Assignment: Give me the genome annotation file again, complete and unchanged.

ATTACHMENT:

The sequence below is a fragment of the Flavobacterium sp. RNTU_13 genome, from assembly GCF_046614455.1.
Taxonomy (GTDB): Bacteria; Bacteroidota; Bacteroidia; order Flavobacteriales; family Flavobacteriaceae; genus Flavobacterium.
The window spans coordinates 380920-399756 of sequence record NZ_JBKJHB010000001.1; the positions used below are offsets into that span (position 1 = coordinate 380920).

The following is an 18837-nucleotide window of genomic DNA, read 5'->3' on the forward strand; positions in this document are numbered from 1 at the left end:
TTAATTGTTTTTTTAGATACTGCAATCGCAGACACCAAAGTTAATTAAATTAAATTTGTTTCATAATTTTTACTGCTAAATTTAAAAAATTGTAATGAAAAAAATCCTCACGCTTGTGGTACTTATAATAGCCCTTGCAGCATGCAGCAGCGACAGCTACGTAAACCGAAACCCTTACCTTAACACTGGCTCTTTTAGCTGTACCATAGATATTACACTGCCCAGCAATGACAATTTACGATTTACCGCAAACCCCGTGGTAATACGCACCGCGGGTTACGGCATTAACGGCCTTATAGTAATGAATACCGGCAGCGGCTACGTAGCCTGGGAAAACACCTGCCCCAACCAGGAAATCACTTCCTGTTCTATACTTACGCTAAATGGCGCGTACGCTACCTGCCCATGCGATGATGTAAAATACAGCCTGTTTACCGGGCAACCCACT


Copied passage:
The sequence below is a fragment of the Flavobacterium sp. RNTU_13 genome, from assembly GCF_046614455.1.
Taxonomy (GTDB): Bacteria; Bacteroidota; Bacteroidia; order Flavobacteriales; family Flavobacteriaceae; genus Flavobacterium.
The window spans coordinates 380920-399756 of sequence record NZ_JBKJHB010000001.1; the positions used below are offsets into that span (position 1 = coordinate 380920).

The following is an 18837-nucleotide window of genomic DNA, read 5'->3' on the forward strand; positions in this document are numbered from 1 at the left end:
TTAATTGTTTTTTTAGATACTGCAATCGCAGACACCAAAGTTAATTAAATTAAATTTGTTTCATAATTTTTACTGCTAAATTTAAAAAATTGTAATGAAAAAAATCCTCACGCTTGTGGTACTTATAATAGCCCTTGCAGCATGCAGCAGCGACAGCTACGTAAACCGAAACCCTTACCTTAACACTGGCTCTTTTAGCTGTACCATAGATATTACACTGCCCAGCAATGACAATTTACGATTTACCGCAAACCCCGTGGTAATACGCACCGCGGGTTACGGCATTAACGGCCTTATAGTAATGAATACCGGCAGCGGCTACGTAGCCTGGGAAAACACCTGCCCCAACCAGGAAATCACTTCCTGTTCTATACTTACGCTAAATGGCGCGTACGCTACCTGCCCATGCGATGATGTAAAATACAGCCTGTTTACCGGGCAACCCACT